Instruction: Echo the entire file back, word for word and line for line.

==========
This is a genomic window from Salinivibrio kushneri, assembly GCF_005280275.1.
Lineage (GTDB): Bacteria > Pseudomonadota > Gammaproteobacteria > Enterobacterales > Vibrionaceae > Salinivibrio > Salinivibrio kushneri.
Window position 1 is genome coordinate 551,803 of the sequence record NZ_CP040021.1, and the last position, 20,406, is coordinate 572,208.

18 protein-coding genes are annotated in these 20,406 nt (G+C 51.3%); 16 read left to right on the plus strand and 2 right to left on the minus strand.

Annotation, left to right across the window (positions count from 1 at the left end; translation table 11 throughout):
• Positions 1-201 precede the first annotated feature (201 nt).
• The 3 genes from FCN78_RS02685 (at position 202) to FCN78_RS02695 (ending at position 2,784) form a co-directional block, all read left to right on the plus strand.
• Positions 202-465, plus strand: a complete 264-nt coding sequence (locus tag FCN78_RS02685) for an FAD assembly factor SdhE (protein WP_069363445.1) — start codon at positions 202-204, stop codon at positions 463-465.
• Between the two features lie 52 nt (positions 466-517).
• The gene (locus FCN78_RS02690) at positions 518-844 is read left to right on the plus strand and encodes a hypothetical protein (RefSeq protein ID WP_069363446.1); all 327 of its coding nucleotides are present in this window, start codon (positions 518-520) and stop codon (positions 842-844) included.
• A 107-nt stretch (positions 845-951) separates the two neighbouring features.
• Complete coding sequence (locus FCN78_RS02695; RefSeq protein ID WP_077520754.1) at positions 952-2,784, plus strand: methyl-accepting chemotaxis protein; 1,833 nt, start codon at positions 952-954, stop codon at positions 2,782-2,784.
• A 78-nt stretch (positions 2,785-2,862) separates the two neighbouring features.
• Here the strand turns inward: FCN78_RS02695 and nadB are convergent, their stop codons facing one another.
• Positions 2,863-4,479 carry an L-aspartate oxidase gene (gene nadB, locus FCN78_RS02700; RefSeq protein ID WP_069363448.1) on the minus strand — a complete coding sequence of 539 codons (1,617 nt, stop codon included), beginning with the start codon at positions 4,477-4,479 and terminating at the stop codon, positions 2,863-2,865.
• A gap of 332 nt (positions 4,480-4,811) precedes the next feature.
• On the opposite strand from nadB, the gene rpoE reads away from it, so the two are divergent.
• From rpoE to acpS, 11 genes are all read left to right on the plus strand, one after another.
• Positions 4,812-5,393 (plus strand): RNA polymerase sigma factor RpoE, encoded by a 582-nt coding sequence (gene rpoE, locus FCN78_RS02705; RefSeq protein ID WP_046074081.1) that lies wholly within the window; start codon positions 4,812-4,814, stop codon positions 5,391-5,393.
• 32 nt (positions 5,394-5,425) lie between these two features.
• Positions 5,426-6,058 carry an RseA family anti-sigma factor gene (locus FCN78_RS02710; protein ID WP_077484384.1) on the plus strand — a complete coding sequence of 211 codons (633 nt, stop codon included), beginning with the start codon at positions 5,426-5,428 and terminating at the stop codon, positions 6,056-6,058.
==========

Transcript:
This is a genomic window from Salinivibrio kushneri, assembly GCF_005280275.1.
Lineage (GTDB): Bacteria > Pseudomonadota > Gammaproteobacteria > Enterobacterales > Vibrionaceae > Salinivibrio > Salinivibrio kushneri.
Window position 1 is genome coordinate 551,803 of the sequence record NZ_CP040021.1, and the last position, 20,406, is coordinate 572,208.

18 protein-coding genes are annotated in these 20,406 nt (G+C 51.3%); 16 read left to right on the plus strand and 2 right to left on the minus strand.

Annotation, left to right across the window (positions count from 1 at the left end; translation table 11 throughout):
• Positions 1-201 precede the first annotated feature (201 nt).
• The 3 genes from FCN78_RS02685 (at position 202) to FCN78_RS02695 (ending at position 2,784) form a co-directional block, all read left to right on the plus strand.
• Positions 202-465, plus strand: a complete 264-nt coding sequence (locus tag FCN78_RS02685) for an FAD assembly factor SdhE (protein WP_069363445.1) — start codon at positions 202-204, stop codon at positions 463-465.
• Between the two features lie 52 nt (positions 466-517).
• The gene (locus FCN78_RS02690) at positions 518-844 is read left to right on the plus strand and encodes a hypothetical protein (RefSeq protein ID WP_069363446.1); all 327 of its coding nucleotides are present in this window, start codon (positions 518-520) and stop codon (positions 842-844) included.
• A 107-nt stretch (positions 845-951) separates the two neighbouring features.
• Complete coding sequence (locus FCN78_RS02695; RefSeq protein ID WP_077520754.1) at positions 952-2,784, plus strand: methyl-accepting chemotaxis protein; 1,833 nt, start codon at positions 952-954, stop codon at positions 2,782-2,784.
• A 78-nt stretch (positions 2,785-2,862) separates the two neighbouring features.
• Here the strand turns inward: FCN78_RS02695 and nadB are convergent, their stop codons facing one another.
• Positions 2,863-4,479 carry an L-aspartate oxidase gene (gene nadB, locus FCN78_RS02700; RefSeq protein ID WP_069363448.1) on the minus strand — a complete coding sequence of 539 codons (1,617 nt, stop codon included), beginning with the start codon at positions 4,477-4,479 and terminating at the stop codon, positions 2,863-2,865.
• A gap of 332 nt (positions 4,480-4,811) precedes the next feature.
• On the opposite strand from nadB, the gene rpoE reads away from it, so the two are divergent.
• From rpoE to acpS, 11 genes are all read left to right on the plus strand, one after another.
• Positions 4,812-5,393 (plus strand): RNA polymerase sigma factor RpoE, encoded by a 582-nt coding sequence (gene rpoE, locus FCN78_RS02705; RefSeq protein ID WP_046074081.1) that lies wholly within the window; start codon positions 4,812-4,814, stop codon positions 5,391-5,393.
• 32 nt (positions 5,394-5,425) lie between these two features.
• Positions 5,426-6,058 carry an RseA family anti-sigma factor gene (locus FCN78_RS02710; protein ID WP_077484384.1) on the plus strand — a complete coding sequence of 211 codons (633 nt, stop codon included), beginning with the start codon at positions 5,426-5,428 and terminating at the stop codon, positions 6,056-6,058.